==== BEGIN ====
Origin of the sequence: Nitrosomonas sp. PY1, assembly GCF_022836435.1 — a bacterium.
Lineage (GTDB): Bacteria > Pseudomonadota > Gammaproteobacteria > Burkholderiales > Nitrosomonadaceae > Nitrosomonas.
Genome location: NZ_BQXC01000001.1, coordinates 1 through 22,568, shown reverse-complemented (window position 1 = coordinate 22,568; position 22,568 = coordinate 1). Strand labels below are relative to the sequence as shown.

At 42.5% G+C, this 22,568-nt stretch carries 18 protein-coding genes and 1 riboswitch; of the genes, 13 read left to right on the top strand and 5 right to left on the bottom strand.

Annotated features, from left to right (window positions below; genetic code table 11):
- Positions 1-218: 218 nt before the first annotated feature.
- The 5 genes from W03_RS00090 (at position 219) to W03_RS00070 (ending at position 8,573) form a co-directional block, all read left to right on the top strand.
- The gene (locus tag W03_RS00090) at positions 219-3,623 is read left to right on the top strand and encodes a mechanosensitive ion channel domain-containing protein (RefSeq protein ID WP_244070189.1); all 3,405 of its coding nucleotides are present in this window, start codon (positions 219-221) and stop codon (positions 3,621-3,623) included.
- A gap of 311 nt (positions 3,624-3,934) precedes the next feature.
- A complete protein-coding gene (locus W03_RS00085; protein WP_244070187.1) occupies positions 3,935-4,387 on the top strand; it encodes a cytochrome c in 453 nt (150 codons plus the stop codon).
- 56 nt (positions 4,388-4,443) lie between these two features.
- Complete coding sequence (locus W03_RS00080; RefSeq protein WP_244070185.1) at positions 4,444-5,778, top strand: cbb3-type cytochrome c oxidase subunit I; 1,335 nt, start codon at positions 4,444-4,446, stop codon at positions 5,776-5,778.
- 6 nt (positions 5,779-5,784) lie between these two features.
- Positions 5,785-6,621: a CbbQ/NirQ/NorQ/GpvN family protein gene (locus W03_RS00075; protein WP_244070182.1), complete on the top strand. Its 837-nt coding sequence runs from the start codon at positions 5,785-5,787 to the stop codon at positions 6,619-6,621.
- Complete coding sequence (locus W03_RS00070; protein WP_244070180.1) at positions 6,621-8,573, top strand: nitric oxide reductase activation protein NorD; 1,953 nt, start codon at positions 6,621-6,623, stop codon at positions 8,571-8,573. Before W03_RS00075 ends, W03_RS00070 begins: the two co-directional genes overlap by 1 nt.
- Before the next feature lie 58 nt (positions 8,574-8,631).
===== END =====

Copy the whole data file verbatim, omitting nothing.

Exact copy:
Origin of the sequence: Nitrosomonas sp. PY1, assembly GCF_022836435.1 — a bacterium.
Lineage (GTDB): Bacteria > Pseudomonadota > Gammaproteobacteria > Burkholderiales > Nitrosomonadaceae > Nitrosomonas.
Genome location: NZ_BQXC01000001.1, coordinates 1 through 22,568, shown reverse-complemented (window position 1 = coordinate 22,568; position 22,568 = coordinate 1). Strand labels below are relative to the sequence as shown.

At 42.5% G+C, this 22,568-nt stretch carries 18 protein-coding genes and 1 riboswitch; of the genes, 13 read left to right on the top strand and 5 right to left on the bottom strand.

Annotated features, from left to right (window positions below; genetic code table 11):
- Positions 1-218: 218 nt before the first annotated feature.
- The 5 genes from W03_RS00090 (at position 219) to W03_RS00070 (ending at position 8,573) form a co-directional block, all read left to right on the top strand.
- The gene (locus tag W03_RS00090) at positions 219-3,623 is read left to right on the top strand and encodes a mechanosensitive ion channel domain-containing protein (RefSeq protein ID WP_244070189.1); all 3,405 of its coding nucleotides are present in this window, start codon (positions 219-221) and stop codon (positions 3,621-3,623) included.
- A gap of 311 nt (positions 3,624-3,934) precedes the next feature.
- A complete protein-coding gene (locus W03_RS00085; protein WP_244070187.1) occupies positions 3,935-4,387 on the top strand; it encodes a cytochrome c in 453 nt (150 codons plus the stop codon).
- 56 nt (positions 4,388-4,443) lie between these two features.
- Complete coding sequence (locus W03_RS00080; RefSeq protein WP_244070185.1) at positions 4,444-5,778, top strand: cbb3-type cytochrome c oxidase subunit I; 1,335 nt, start codon at positions 4,444-4,446, stop codon at positions 5,776-5,778.
- 6 nt (positions 5,779-5,784) lie between these two features.
- Positions 5,785-6,621: a CbbQ/NirQ/NorQ/GpvN family protein gene (locus W03_RS00075; protein WP_244070182.1), complete on the top strand. Its 837-nt coding sequence runs from the start codon at positions 5,785-5,787 to the stop codon at positions 6,619-6,621.
- Complete coding sequence (locus W03_RS00070; protein WP_244070180.1) at positions 6,621-8,573, top strand: nitric oxide reductase activation protein NorD; 1,953 nt, start codon at positions 6,621-6,623, stop codon at positions 8,571-8,573. Before W03_RS00075 ends, W03_RS00070 begins: the two co-directional genes overlap by 1 nt.
- Before the next feature lie 58 nt (positions 8,574-8,631).